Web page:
2. Say Thanks
Didn’t your mother teach you anything? If you book a job through a certain CD, drop them a note or an email saying thanks for the opportunity. It’s a cheap and easy way to keep yourself on their radar, for one thing. Not only that, CDs are constantly in touch with directors and production teams on projects they’ve cast and looking out for the possibility of future projects to be cast. When you check in with the CD after you’ve landed a gig, you never know if that tiny action on your part will prompt them to ask after you with the director or producer, and who knows where that might lead? Same goes when you’re on set or in the theater: drop a thank you note to the production team after a successful gig. Directors and production teams remember actors who are divas just as much as they remember the good people who were easy-going and cheerfully did that 13th take late into the night – and they let the CDs who sent them those actors know about it too. I’ve booked gigs in South America without auditioning multiple times because directors I’ve worked with before reached out to a CD or my agency asking after me when they returned. Be grateful!
3. Update Them
Casting directors plow through veritable seas of resumes, headshots and reels every day. It would make your head spin to try to follow along even for an afternoon, I promise. So one great way to keep yourself uppermost in the mind of a certain CD you’ve begun to connect with is to send them updated materials as you go along. They’re busy people, sure, but there’s nothing wrong with sending an email with your new headshot attached. Same with your reel and resume. Again the psychology of simply reminding them that you exist in that ocean of talent in which they swim can prove invaluable. Another nice way to keep in touch without seeming too needy or demanding is to update them on new gigs you’ve got going on. If you land a role in an experimental play or you have a stand-up gig or an improv performance, don’t be afraid to send them a ticket or an email saying you’ll put them on the list if they’re interested. CDs and their teams are voracious consumers of all things that talent produces, so you never know who might show up – and what new level of bond you might come away with as a result.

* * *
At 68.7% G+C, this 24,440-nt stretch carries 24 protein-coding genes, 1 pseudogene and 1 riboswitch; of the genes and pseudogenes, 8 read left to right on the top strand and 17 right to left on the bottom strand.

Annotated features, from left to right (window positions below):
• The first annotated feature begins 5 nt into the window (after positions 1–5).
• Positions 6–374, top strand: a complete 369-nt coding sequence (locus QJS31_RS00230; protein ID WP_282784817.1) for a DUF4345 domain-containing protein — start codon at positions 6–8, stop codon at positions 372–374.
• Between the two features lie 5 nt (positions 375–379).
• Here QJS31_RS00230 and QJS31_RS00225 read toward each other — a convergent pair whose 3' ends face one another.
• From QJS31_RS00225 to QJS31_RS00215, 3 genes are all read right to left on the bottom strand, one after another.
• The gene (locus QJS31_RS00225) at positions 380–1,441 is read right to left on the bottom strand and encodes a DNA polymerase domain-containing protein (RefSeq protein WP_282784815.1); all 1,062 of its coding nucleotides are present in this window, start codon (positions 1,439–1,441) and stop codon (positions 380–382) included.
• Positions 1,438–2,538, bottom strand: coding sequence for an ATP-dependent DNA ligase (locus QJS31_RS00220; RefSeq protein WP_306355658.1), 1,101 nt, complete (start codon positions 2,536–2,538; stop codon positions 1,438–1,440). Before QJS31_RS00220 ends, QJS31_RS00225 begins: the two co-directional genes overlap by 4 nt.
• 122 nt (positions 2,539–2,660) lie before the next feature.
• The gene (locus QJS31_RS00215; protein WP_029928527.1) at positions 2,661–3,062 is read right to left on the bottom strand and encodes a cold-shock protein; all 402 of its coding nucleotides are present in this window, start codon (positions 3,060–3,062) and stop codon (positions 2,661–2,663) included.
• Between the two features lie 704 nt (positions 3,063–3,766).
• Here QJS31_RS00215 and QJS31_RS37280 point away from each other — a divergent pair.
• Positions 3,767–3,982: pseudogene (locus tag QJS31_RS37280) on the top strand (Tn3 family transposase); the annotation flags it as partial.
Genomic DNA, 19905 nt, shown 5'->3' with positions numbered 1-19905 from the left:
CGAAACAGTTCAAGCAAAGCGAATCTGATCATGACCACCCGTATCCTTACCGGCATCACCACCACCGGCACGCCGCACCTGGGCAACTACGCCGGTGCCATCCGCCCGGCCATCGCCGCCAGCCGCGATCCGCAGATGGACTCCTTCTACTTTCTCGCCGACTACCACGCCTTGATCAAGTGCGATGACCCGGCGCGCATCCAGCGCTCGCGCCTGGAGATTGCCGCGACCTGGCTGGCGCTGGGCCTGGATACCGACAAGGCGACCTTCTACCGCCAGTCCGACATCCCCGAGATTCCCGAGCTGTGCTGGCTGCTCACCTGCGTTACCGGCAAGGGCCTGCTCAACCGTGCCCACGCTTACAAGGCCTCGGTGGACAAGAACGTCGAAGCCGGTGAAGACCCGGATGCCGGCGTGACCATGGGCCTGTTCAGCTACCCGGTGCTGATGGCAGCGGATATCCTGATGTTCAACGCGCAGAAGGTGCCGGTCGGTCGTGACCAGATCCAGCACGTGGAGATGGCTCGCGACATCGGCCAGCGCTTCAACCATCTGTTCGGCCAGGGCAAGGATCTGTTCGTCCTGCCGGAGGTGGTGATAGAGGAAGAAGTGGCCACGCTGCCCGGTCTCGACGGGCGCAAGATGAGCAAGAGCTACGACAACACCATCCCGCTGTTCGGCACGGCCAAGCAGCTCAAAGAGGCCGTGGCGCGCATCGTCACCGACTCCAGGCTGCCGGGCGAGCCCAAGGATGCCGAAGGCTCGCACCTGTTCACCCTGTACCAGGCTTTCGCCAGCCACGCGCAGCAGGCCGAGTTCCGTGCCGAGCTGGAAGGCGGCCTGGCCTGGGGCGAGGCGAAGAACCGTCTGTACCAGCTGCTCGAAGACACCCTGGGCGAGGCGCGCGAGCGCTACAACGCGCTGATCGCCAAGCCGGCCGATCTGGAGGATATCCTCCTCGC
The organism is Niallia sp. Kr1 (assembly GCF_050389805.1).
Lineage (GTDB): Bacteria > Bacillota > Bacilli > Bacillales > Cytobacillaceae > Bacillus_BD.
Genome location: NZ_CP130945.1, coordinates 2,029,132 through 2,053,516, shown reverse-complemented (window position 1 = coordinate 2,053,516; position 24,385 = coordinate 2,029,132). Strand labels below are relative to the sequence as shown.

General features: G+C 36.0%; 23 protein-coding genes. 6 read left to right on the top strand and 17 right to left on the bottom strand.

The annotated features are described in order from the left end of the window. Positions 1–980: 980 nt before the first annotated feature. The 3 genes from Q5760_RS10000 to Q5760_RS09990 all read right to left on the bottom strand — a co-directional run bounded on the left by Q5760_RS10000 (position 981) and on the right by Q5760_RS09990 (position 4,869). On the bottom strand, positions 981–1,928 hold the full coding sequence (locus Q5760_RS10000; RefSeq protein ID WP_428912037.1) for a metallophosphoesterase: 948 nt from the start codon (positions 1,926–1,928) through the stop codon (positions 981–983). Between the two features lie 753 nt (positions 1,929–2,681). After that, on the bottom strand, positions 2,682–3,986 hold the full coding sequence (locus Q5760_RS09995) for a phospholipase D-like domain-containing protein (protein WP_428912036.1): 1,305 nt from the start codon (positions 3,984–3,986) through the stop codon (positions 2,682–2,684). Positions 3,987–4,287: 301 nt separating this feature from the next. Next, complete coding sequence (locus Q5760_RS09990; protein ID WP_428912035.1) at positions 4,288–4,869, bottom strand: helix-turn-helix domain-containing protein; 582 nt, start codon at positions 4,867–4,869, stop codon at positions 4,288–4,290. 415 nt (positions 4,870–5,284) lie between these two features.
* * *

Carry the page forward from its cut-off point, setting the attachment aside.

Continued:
4. Help Out
You’ve surely noticed already that CDs are among the busiest, most harried people in the business. Often they need help that they don’t even know they need, or that they haven’t yet realized they need. As you form bonds with a particular CD and the staff in their office, offer to make yourself useful. Ask if you can help out as a reader, keep them informed about directors and producers you’ve heard of who are soon to be casting, whatever. Just putting the offer on the table can have a big impact even if they don’t say yes.
5. Be Your Own CD!
Don’t forget that while you’re updating your CD contacts, keep your resume, headshot and reel fresh right here on NYCastings and get yourself seen by thousands of production teams and directors every day. Sign up for email alerts for auditions in your area too!